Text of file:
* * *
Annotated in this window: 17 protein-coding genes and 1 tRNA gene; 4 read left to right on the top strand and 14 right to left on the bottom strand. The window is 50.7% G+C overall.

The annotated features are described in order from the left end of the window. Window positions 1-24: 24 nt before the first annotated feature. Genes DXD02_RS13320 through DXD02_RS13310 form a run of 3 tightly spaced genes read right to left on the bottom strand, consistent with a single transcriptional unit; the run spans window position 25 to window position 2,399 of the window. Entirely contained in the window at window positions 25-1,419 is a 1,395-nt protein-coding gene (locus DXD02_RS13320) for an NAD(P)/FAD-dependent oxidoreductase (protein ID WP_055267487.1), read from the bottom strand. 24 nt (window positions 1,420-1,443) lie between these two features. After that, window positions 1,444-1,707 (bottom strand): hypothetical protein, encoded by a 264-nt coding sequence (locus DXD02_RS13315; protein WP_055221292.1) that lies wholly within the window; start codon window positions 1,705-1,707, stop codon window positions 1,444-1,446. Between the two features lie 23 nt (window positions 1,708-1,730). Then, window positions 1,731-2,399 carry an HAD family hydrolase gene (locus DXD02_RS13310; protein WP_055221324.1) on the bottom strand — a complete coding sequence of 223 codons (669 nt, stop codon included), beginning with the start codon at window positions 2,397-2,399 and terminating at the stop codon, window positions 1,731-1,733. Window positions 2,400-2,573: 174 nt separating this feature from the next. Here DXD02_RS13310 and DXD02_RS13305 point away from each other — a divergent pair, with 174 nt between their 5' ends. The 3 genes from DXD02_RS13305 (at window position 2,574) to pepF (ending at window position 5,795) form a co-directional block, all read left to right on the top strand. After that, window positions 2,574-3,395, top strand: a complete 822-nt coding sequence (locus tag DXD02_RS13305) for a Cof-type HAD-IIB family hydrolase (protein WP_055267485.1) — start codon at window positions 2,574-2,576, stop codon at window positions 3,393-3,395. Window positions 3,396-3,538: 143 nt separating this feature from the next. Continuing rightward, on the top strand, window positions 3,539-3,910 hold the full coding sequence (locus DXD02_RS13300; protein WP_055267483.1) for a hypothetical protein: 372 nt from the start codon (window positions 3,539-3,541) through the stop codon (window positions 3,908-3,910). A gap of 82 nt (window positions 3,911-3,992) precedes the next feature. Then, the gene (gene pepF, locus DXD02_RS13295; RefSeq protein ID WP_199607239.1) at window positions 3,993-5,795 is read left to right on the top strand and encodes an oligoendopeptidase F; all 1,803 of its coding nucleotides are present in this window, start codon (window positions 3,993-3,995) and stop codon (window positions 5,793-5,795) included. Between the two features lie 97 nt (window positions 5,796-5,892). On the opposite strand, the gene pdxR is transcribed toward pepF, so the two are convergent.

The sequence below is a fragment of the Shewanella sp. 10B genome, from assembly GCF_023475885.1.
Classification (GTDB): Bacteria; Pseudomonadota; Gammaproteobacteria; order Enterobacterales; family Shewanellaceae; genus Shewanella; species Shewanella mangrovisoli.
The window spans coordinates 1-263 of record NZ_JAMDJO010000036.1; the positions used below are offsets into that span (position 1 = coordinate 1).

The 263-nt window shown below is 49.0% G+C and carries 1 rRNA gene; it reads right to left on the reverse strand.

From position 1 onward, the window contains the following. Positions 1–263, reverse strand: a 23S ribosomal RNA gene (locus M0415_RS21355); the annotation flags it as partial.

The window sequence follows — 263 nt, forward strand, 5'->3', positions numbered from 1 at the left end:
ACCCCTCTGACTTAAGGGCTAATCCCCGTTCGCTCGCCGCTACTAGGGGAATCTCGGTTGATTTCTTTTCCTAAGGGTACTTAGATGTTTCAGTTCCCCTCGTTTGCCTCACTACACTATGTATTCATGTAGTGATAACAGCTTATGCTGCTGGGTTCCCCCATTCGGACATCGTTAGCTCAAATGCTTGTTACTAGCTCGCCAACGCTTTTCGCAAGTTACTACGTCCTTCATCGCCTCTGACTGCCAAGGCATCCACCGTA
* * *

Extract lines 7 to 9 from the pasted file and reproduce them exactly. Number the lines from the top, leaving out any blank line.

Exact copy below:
From position 1 onward, the window contains the following. Positions 1–263, reverse strand: a 23S ribosomal RNA gene (locus M0415_RS21355); the annotation flags it as partial.

The window sequence follows — 263 nt, forward strand, 5'->3', positions numbered from 1 at the left end:
ACCCCTCTGACTTAAGGGCTAATCCCCGTTCGCTCGCCGCTACTAGGGGAATCTCGGTTGATTTCTTTTCCTAAGGGTACTTAGATGTTTCAGTTCCCCTCGTTTGCCTCACTACACTATGTATTCATGTAGTGATAACAGCTTATGCTGCTGGGTTCCCCCATTCGGACATCGTTAGCTCAAATGCTTGTTACTAGCTCGCCAACGCTTTTCGCAAGTTACTACGTCCTTCATCGCCTCTGACTGCCAAGGCATCCACCGTA